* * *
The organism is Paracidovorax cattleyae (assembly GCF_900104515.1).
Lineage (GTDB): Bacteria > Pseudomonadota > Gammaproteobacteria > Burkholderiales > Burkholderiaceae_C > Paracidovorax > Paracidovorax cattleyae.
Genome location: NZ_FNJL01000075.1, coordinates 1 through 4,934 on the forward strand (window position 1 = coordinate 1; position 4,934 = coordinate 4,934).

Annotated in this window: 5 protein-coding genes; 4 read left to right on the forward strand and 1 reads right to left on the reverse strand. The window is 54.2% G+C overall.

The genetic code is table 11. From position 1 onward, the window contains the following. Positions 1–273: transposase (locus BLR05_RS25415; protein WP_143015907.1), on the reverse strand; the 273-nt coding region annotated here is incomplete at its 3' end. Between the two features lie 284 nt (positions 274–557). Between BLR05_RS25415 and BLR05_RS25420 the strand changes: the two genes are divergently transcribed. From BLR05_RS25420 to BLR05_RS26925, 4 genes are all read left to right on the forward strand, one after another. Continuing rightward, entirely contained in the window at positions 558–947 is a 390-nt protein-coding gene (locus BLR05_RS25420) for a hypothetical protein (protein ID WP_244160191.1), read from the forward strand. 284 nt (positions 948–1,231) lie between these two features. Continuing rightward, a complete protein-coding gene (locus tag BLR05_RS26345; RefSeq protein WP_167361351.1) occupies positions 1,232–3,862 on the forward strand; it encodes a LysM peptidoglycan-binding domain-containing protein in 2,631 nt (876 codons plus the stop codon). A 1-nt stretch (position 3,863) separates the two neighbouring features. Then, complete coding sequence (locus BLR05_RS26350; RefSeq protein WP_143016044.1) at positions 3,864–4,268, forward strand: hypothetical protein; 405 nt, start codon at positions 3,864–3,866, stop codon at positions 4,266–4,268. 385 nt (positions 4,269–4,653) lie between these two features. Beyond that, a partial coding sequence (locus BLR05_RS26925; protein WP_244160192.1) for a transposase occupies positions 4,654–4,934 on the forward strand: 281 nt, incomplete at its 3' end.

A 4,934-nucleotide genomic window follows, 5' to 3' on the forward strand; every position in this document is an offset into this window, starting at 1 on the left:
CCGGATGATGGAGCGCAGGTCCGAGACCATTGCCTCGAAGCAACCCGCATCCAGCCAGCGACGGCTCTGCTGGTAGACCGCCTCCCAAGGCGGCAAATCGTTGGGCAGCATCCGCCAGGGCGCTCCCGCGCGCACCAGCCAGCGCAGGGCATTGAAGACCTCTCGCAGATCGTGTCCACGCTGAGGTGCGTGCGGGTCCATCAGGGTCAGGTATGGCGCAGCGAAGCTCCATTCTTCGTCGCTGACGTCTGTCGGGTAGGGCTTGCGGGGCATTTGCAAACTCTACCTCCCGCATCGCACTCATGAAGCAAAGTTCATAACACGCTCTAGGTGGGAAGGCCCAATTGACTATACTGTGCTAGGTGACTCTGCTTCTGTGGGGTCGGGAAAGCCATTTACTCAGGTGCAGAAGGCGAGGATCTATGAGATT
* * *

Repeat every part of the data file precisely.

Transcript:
The organism is Paracidovorax cattleyae (assembly GCF_900104515.1).
Lineage (GTDB): Bacteria > Pseudomonadota > Gammaproteobacteria > Burkholderiales > Burkholderiaceae_C > Paracidovorax > Paracidovorax cattleyae.
Genome location: NZ_FNJL01000075.1, coordinates 1 through 4,934 on the forward strand (window position 1 = coordinate 1; position 4,934 = coordinate 4,934).

Annotated in this window: 5 protein-coding genes; 4 read left to right on the forward strand and 1 reads right to left on the reverse strand. The window is 54.2% G+C overall.

The genetic code is table 11. From position 1 onward, the window contains the following. Positions 1–273: transposase (locus BLR05_RS25415; protein WP_143015907.1), on the reverse strand; the 273-nt coding region annotated here is incomplete at its 3' end. Between the two features lie 284 nt (positions 274–557). Between BLR05_RS25415 and BLR05_RS25420 the strand changes: the two genes are divergently transcribed. From BLR05_RS25420 to BLR05_RS26925, 4 genes are all read left to right on the forward strand, one after another. Continuing rightward, entirely contained in the window at positions 558–947 is a 390-nt protein-coding gene (locus BLR05_RS25420) for a hypothetical protein (protein ID WP_244160191.1), read from the forward strand. 284 nt (positions 948–1,231) lie between these two features. Continuing rightward, a complete protein-coding gene (locus tag BLR05_RS26345; RefSeq protein WP_167361351.1) occupies positions 1,232–3,862 on the forward strand; it encodes a LysM peptidoglycan-binding domain-containing protein in 2,631 nt (876 codons plus the stop codon). A 1-nt stretch (position 3,863) separates the two neighbouring features. Then, complete coding sequence (locus BLR05_RS26350; RefSeq protein WP_143016044.1) at positions 3,864–4,268, forward strand: hypothetical protein; 405 nt, start codon at positions 3,864–3,866, stop codon at positions 4,266–4,268. 385 nt (positions 4,269–4,653) lie between these two features. Beyond that, a partial coding sequence (locus BLR05_RS26925; protein WP_244160192.1) for a transposase occupies positions 4,654–4,934 on the forward strand: 281 nt, incomplete at its 3' end.

A 4,934-nucleotide genomic window follows, 5' to 3' on the forward strand; every position in this document is an offset into this window, starting at 1 on the left:
CCGGATGATGGAGCGCAGGTCCGAGACCATTGCCTCGAAGCAACCCGCATCCAGCCAGCGACGGCTCTGCTGGTAGACCGCCTCCCAAGGCGGCAAATCGTTGGGCAGCATCCGCCAGGGCGCTCCCGCGCGCACCAGCCAGCGCAGGGCATTGAAGACCTCTCGCAGATCGTGTCCACGCTGAGGTGCGTGCGGGTCCATCAGGGTCAGGTATGGCGCAGCGAAGCTCCATTCTTCGTCGCTGACGTCTGTCGGGTAGGGCTTGCGGGGCATTTGCAAACTCTACCTCCCGCATCGCACTCATGAAGCAAAGTTCATAACACGCTCTAGGTGGGAAGGCCCAATTGACTATACTGTGCTAGGTGACTCTGCTTCTGTGGGGTCGGGAAAGCCATTTACTCAGGTGCAGAAGGCGAGGATCTATGAGATT